ELIZABETH FARNSWORTH: And you've suspended the legislature, right? The capitol's not safe for them?
GOV. GARY LOCKE: The capitol is not safe right now, as we under go an examination of both the office buildings where the House and Senate members have their offices and have their hearings. The legislative building itself, which has the House and Senate chambers, as well as the offices of various statewide officials, is severely damaged. And until we get a green light, until we know exactly what needs to be done to stabilize it, nobody is going into that legislative building, the House and Senate Chambers Building. The office buildings, however, we hope to have them able to be occupied perhaps as early as Monday, and we're working with the legislative leaders on perhaps them taking their votes, the House and the Senate actually voting on legislation out of their office, their hearing room building.
ELIZABETH FARNSWORTH: Governor, Washington state's put a lot of money into retro fitting, updating buildings. From what you can see, did it work? And did it pay off? And what hasn't worked? What of your preparations can you see didn't pay off?
GOV. GARY LOCKE: Well, I clearly think that things did pay off. Whether... I think we have learned and have been reminded that we can never be complacent. We've had a series of minor earthquakes in the last 30, 40 years. We've also had the catastrophic earthquakes in California. That has really prompted us in the state of Washington and local governments and state governments to impose very tough building standards with respect to new construction, as well as tough building standards on major renovation of older buildings. We've also been engaged in a public campaign funded with federal dollars to educate citizens on what they can do to make their homes less susceptible to damage in case of an earthquake. Now, we can never prevent earthquakes. That's up to Mother Nature. They're completely unpredictable, so we really have to do our best to make sure our buildings are as safe and secure as possible and that citizens know what to do in the event of an earthquake. We had several hundred kids in the capitol building yesterday at the time of the earthquake -- a lot of employees in the building. They all knew what to do. They ducked for cover, they hid under a desk and tables or under archways, doorways, and then they proceeded out very quickly in single file in a calm, orderly fashion, outside as soon as the tremblers stopped. But there's more we can do -- such things as having emergency kits at home, extra supply of water, having evacuation plans and such things as strapping down your hot water tank to the wall so that they won't tip over and where you then have loose wiring and have water spewing all over the house and scalding water from your hot water tanks in the case of an earthquake.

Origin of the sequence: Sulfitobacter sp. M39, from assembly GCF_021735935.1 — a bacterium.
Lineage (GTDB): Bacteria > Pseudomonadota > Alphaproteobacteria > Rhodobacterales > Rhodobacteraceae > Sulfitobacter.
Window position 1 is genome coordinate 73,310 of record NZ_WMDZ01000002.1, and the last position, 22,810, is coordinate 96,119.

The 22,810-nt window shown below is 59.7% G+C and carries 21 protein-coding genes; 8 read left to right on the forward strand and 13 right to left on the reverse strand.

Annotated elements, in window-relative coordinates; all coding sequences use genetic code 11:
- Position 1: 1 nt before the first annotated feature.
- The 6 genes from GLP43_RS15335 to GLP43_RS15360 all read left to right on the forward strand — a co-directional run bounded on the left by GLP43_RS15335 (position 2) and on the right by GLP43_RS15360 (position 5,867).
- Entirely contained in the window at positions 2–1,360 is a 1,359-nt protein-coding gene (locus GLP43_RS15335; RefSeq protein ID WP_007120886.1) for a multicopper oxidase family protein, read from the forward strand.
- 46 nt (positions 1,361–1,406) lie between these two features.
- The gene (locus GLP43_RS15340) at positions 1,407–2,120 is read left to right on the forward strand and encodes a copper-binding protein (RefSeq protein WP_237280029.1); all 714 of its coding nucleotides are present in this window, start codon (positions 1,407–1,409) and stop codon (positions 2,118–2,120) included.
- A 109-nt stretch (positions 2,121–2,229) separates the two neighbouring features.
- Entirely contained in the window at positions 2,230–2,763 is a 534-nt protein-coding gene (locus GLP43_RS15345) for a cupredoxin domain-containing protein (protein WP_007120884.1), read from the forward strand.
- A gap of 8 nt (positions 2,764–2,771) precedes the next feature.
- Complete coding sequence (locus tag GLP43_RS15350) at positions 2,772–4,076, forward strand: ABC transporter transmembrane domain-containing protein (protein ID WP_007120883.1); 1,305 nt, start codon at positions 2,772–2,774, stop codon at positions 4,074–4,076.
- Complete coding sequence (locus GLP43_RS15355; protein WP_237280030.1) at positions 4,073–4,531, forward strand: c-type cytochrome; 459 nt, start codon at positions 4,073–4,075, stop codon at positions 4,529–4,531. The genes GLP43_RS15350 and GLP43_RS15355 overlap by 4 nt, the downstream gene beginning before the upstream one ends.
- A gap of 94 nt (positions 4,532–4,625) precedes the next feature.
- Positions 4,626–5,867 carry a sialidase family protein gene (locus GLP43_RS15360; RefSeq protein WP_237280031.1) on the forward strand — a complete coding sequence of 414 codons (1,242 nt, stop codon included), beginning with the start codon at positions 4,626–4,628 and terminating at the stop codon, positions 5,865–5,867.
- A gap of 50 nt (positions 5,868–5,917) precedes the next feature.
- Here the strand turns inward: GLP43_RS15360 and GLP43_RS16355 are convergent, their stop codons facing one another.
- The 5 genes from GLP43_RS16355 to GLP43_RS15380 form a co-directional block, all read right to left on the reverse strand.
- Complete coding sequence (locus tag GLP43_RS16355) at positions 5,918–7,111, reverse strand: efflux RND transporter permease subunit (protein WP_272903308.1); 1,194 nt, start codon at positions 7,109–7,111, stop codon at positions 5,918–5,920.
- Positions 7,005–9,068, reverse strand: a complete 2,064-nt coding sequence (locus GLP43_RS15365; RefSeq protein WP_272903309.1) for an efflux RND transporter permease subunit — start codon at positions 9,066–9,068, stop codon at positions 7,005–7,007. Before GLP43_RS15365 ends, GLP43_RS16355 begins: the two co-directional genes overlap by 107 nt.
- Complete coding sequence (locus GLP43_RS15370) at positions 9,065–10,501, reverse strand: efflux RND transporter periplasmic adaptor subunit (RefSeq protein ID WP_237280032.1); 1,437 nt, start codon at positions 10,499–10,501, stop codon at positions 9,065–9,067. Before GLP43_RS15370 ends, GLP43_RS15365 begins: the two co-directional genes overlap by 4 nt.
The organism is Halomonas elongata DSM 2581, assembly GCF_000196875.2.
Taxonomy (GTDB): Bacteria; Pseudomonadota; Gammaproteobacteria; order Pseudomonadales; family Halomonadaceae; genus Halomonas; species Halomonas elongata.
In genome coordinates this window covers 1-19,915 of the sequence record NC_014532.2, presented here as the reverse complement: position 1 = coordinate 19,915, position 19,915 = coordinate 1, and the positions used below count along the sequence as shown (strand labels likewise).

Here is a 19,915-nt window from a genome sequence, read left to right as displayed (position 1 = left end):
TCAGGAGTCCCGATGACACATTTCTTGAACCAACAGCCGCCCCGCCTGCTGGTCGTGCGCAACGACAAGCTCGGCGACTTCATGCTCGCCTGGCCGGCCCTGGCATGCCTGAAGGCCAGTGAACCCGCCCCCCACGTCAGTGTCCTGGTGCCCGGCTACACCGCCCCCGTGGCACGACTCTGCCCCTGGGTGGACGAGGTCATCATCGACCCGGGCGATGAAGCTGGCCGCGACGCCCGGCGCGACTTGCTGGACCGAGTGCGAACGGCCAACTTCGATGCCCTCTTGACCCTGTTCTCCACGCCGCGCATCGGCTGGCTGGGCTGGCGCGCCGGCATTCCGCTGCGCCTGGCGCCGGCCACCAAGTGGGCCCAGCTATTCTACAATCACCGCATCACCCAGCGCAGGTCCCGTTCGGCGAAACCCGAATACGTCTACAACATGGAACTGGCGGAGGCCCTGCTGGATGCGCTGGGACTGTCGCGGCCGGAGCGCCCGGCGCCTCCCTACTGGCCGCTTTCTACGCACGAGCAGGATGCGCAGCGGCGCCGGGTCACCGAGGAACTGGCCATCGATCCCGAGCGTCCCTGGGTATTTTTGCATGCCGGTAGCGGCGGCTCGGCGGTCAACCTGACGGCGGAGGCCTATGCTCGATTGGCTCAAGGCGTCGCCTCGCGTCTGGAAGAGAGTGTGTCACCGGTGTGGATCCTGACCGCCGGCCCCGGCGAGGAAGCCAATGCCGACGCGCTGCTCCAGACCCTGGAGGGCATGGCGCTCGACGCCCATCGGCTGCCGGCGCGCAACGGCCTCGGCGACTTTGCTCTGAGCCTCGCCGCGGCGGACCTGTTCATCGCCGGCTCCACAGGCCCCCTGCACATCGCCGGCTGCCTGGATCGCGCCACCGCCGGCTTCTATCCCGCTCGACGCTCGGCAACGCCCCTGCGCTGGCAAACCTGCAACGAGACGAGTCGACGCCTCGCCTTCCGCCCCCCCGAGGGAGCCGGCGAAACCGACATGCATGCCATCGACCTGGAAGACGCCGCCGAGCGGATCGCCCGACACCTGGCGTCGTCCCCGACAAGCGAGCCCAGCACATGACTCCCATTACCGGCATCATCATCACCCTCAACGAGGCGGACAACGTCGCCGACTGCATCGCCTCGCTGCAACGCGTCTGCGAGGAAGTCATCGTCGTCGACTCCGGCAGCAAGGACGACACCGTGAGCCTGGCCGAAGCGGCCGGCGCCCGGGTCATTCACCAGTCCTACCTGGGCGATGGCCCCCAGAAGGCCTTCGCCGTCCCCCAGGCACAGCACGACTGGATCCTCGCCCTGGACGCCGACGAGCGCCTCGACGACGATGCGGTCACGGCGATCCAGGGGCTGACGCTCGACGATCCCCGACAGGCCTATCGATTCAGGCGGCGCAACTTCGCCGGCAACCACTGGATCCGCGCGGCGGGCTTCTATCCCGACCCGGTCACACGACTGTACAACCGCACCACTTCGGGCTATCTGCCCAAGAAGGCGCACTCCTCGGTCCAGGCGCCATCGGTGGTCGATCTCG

ELIZABETH FARNSWORTH: Lots of things that could have happened didn't happen. It could have been much worse, as people have said, there was no tidal wave, that sort of thing. Do you consider this sort of a wake-up call? And if so, what sort of preparations do you want to put in place for even a worse earthquake, if, heaven forbid, one should happen?
GOV. GARY LOCKE: Well, obviously, this is a very sobering wake-up call. I think people are sighing a big sigh of relief that nobody was critically hurt or even killed. But it serves as a reminder that there are still more things we can do in terms of shoring up our bridges and our highways to make sure that they are... can sustain even a mild earthquake; actually after the California earthquakes of the last several years, we have been undergoing an effort to strengthen up our freeways, our bridges, but we can still do more. And we need to also look at how we communicate with each other. A lot of cell phones... I mean they were all busy, even land lines were down. We've got to figure out a way in which we can communicate to the public which roads are passable, what they can do or what they should not do in the immediate moments after an earthquake. And that's where we really depend on media, both radio and television, to communicate to the citizens what they should do and how they can help out. But I'm so pleased and so proud that our citizens throughout western Washington were very calm, helped each other out, were very patient when traffic lights went out and roads were made impassable. People kept their cool and worked with each other.
ELIZABETH FARNSWORTH: Governor Locke, good luck in the days ahead, and thanks for being with us.
GOV. GARY LOCKE: Thank you very much.